They are seeing an increase in larger, longer-term Azure contracts with “material growth” in contracts of $10 million and above. Locking customers into longer contracts is a key play for vendors in the subscription world – the more predictable revenue they can bank on, the better. Contracts of a longer nature also present a great opportunity for the customer to negotiate a lower price, as a reward for your commitment.
Microsoft have seen an increase in the “Average Revenue Per User” (ARPU) for Office 365 – this means that not only are they selling Office 365 to more users, but they are also earning more money from each user. This is likely due to customers upgrading from E3 to E5 or purchasing some of the security add-ons for example. In somewhat related news, Microsoft also reported that the Microsoft 365 E5 user count has more than doubled, year on year.
All of this shows that Microsoft’s plans are coming to fruition and they are gradually moving their customer base across to the subscription-based cloud. If you’re not on that journey with them, it’s very likely it will become more difficult and more expensive to stay on-premises. With such positive numbers, there’s little chance of Microsoft performing audits/compliance checks just to drive revenue – but is it possible as a mechanism to help move “stubborn” customers toward cloud?
SAP’s Q2 saw revenue increase 2% to €6.7 billion, with “cloud revenue” increasing 21% to just over €2 billion. Revenue for “software licenses” was down 18% to €0.77 billion, which was actually an improvement over the €0.45 billion they saw in Q1. Let’s take a look at how some of the product divisions performed:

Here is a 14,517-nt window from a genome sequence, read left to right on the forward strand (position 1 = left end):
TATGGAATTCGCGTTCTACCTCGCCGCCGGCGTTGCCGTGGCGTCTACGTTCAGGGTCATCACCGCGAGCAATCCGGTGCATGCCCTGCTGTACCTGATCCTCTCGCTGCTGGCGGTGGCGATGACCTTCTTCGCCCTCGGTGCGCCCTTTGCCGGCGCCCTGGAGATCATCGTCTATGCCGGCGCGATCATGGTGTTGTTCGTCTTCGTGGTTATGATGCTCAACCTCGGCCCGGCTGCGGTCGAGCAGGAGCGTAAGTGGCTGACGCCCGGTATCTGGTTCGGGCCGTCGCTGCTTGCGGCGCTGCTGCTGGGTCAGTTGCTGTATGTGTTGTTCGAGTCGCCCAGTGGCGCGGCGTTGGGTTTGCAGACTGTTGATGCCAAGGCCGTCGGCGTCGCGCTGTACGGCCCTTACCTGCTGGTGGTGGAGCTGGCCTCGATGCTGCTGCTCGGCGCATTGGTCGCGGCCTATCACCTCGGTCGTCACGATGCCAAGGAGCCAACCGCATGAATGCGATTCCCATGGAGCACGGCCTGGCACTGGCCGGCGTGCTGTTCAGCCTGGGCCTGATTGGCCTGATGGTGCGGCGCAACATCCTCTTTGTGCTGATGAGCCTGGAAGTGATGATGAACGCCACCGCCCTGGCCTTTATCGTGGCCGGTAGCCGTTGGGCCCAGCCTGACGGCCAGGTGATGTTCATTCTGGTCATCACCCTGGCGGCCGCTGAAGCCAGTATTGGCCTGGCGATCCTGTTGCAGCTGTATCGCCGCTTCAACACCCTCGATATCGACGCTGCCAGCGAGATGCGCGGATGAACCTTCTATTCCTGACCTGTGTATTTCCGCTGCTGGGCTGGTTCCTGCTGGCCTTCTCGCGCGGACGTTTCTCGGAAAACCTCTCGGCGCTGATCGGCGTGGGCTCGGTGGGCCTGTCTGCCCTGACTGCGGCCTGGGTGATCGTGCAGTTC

SAP call out Qualtrics on a couple of occasions as a positive performer and, on July 26th, they announced their intention to take Qualtrics public via an IPO (Initial Public Offering) in the USA. SAP will retain majority ownership and have “no intention of spinning off or otherwise divesting its majority ownership interest”.
They also note that they’ve extended open access to SAP Ariba Discovery to the end of 2020, in an effort to “address ongoing disruption to global supply chains”. I wonder what potential that causes for non-compliance in 2021?
Looking ahead to the rest of the financial year, SAP are predicting cloud revenue growth of 18% – 24% and overall revenue to increase between 1% – 3%.
ServiceNow’s Q2 saw them hit close quarterly subscription revenues of just over $1 billion, a 30% YoY increase that was driven by forty transactions over $1 million, including two over $10 million. Their renewal rate is a very high 97% – indicating that once an organisation becomes a ServiceNow customer, they stick around.
ServiceNow press release
ServiceNow investor presentation